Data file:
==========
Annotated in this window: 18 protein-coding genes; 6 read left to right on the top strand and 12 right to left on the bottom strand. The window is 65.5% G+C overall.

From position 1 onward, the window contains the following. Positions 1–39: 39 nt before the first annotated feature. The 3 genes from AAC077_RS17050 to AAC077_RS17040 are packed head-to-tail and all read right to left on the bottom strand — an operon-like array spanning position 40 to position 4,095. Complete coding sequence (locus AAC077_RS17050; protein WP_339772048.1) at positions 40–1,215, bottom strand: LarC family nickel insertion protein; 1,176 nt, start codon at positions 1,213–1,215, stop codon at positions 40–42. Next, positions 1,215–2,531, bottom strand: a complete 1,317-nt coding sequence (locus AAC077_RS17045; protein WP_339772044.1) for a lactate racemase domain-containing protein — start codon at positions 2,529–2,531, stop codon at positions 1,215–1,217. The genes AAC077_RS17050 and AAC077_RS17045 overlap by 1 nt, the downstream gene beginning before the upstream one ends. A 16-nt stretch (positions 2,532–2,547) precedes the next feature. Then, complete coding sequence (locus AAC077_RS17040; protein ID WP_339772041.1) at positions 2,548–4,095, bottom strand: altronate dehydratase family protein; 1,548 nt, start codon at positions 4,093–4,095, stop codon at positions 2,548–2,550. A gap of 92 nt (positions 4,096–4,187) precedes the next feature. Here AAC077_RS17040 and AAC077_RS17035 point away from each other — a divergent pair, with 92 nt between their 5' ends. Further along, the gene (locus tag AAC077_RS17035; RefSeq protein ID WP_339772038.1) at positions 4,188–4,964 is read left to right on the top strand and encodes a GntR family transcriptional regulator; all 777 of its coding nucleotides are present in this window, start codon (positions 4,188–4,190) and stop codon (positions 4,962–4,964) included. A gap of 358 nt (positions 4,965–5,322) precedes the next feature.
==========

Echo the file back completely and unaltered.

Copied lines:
Annotated in this window: 18 protein-coding genes; 6 read left to right on the top strand and 12 right to left on the bottom strand. The window is 65.5% G+C overall.

From position 1 onward, the window contains the following. Positions 1–39: 39 nt before the first annotated feature. The 3 genes from AAC077_RS17050 to AAC077_RS17040 are packed head-to-tail and all read right to left on the bottom strand — an operon-like array spanning position 40 to position 4,095. Complete coding sequence (locus AAC077_RS17050; protein WP_339772048.1) at positions 40–1,215, bottom strand: LarC family nickel insertion protein; 1,176 nt, start codon at positions 1,213–1,215, stop codon at positions 40–42. Next, positions 1,215–2,531, bottom strand: a complete 1,317-nt coding sequence (locus AAC077_RS17045; protein WP_339772044.1) for a lactate racemase domain-containing protein — start codon at positions 2,529–2,531, stop codon at positions 1,215–1,217. The genes AAC077_RS17050 and AAC077_RS17045 overlap by 1 nt, the downstream gene beginning before the upstream one ends. A 16-nt stretch (positions 2,532–2,547) precedes the next feature. Then, complete coding sequence (locus AAC077_RS17040; protein ID WP_339772041.1) at positions 2,548–4,095, bottom strand: altronate dehydratase family protein; 1,548 nt, start codon at positions 4,093–4,095, stop codon at positions 2,548–2,550. A gap of 92 nt (positions 4,096–4,187) precedes the next feature. Here AAC077_RS17040 and AAC077_RS17035 point away from each other — a divergent pair, with 92 nt between their 5' ends. Further along, the gene (locus tag AAC077_RS17035; RefSeq protein ID WP_339772038.1) at positions 4,188–4,964 is read left to right on the top strand and encodes a GntR family transcriptional regulator; all 777 of its coding nucleotides are present in this window, start codon (positions 4,188–4,190) and stop codon (positions 4,962–4,964) included. A gap of 358 nt (positions 4,965–5,322) precedes the next feature.